Oui, vous pouvez lire ceci, mais est-ce que vous parlez? 

The struggle of learning a foreign language is not necessarily the grammar, the verbs, the vocabulary, or the writing.

The real test is the ability to SPEAK it. Live. In front of a native speaker awaiting our message. 

How many say, “I understand exactly what I’m reading or hearing but I’m not able to speak it!”

Speaking is the central difficulty for many. 

So it is with singing.

As one can learn intimately particular nuances of tense, active and passive voice, and the subjunctive – and still not speak well, so can those who understand the voice from the anatomical, acoustic, and physiological perspectives – and still not sing well.

Why this disconnect? 

Comprehension of a subject is wonderful for tests, but we must not lose sight of the fact that to be a singer is to SING.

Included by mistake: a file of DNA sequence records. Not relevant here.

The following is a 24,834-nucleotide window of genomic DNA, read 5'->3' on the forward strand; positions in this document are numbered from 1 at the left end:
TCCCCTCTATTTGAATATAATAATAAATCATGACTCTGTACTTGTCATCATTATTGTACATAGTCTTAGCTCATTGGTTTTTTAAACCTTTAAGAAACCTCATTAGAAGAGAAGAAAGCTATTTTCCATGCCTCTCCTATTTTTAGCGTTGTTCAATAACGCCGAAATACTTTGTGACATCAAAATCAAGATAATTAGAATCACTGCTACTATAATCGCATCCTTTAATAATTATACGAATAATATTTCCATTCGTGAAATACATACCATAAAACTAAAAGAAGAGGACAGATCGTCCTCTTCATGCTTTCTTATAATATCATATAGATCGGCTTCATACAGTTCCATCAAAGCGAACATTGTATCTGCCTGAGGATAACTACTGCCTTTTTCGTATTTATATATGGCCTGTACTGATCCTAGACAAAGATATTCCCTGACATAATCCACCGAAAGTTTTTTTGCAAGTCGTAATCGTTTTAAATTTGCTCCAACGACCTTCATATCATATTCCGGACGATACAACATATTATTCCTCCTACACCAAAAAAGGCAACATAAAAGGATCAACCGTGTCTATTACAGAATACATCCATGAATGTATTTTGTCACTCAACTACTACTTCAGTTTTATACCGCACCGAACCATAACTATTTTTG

We can have a vast knowledge of the voice on paper, but does it translate into actual words when you’re standing in the boulangerie and want to order your favorite pain au chocolat

We learn to sing by singing

We learn to speak a foreign language by speaking, warts and all. We WILL make mistakes. (Fear of perfection holds people back from speaking a foreign language more readily. People are afraid of looking and sounding foolish.) 

Communication is messy. So is singing. 
Speaking to another is a kind of verbal performance, n’est-ce pas? 

Our audience wants to know what we have to say musically, not necessarily how much we know about every usage of the passé composé. 

As language is about connection and communication from one human being to another, so, too, is singing.

We must never forget that.